We present a coarse-grained stochastic model for capturing the key events associated with the enzymatic degradation of cellulose at the mesoscopic level. This functional model accounts for the mobility and action of a single cellulase enzyme as well as the synergy of multiple endo- and exo-cellulases on a cellulose surface. The quantitative description of cellulose degradation is calculated on a spatial model by including free and bound states of both endo- and exo-cellulases with explicit reactive surface terms (e.g., hydrogen bond breaking, covalent bond cleavages) and corresponding reaction rates. The dynamical evolution of the system is simulated by including physical interactions between cellulases and cellulose.
Our coarse-grained model reproduces the qualitative behavior of endoglucanases and exoglucanases by accounting for the spatial heterogeneity of the cellulose surface as well as other spatial factors such as enzyme crowding. Importantly, it captures the endo-exo synergism of cellulase enzyme cocktails. This model constitutes a critical step towards testing hypotheses and understanding approaches for maximizing synergy and substrate properties with a goal of cost effective enzymatic hydrolysis.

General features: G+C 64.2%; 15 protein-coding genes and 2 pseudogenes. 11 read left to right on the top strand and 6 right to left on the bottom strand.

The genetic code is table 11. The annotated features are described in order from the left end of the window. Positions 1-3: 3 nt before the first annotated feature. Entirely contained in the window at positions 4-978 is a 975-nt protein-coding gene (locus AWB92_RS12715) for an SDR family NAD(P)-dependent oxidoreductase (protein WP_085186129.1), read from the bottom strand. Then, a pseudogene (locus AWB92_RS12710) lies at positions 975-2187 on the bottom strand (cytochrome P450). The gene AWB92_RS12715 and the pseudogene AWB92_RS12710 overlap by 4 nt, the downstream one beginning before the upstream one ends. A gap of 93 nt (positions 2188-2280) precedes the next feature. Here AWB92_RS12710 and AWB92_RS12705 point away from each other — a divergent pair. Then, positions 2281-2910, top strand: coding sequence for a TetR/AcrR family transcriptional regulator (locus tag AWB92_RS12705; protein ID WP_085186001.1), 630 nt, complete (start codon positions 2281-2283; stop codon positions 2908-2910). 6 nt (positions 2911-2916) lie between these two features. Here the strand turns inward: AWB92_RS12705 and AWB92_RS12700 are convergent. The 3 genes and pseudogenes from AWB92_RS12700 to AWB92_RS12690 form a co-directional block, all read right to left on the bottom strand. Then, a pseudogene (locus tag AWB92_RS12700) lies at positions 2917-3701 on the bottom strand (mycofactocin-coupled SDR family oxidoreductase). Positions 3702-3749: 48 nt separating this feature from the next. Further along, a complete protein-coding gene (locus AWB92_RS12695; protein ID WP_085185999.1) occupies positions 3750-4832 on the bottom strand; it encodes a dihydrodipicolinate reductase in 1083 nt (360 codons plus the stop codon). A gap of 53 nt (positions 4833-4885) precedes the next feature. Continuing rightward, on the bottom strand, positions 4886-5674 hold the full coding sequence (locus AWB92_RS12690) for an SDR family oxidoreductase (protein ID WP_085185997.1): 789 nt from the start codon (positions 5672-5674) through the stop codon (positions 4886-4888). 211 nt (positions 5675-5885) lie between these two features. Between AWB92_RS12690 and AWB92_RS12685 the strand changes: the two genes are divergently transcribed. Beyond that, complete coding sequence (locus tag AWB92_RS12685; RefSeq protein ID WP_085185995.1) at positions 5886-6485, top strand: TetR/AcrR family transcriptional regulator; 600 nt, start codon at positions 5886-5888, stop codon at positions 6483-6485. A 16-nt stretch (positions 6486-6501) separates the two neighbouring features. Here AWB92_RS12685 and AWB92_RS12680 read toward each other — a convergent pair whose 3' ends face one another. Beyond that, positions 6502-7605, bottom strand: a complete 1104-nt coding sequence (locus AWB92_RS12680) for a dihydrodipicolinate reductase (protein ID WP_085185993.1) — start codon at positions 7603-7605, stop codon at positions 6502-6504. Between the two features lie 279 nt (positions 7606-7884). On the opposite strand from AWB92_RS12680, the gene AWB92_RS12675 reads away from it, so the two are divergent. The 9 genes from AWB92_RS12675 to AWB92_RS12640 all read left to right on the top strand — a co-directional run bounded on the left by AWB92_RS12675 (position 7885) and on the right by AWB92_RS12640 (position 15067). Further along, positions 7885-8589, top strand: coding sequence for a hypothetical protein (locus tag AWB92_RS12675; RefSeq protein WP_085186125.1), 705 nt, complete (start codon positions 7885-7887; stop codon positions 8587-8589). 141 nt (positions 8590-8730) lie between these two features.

Cellulose degradation; Synergy; Exo-cellulase; Endo-cellulase; Agent-based model; Spatial heterogeneity
The complete crystal structure (including hydrogen) of dihydrate β-chitin, a homopolymer of N-acetylglucosamine hydrate, was determined using high-resolution X-ray and neutron fiber diffraction data collected from bathophilous tubeworm Lamellibrachia satsuma. Two water molecules per N-acetylglucosamine residue are clearly localized in the structure and these participate in most of the hydrogen bonds. The conformation of the labile acetamide groups and hydroxymethyl groups are similar to those found in anhydrous β-chitin, but more relaxed. Unexpectedly, the intrachain O3-H…O5 hydrogen bond typically observed for crystalline β,1–4 glycans is absent, providing important insights into its relative importance and its relationship to solvation.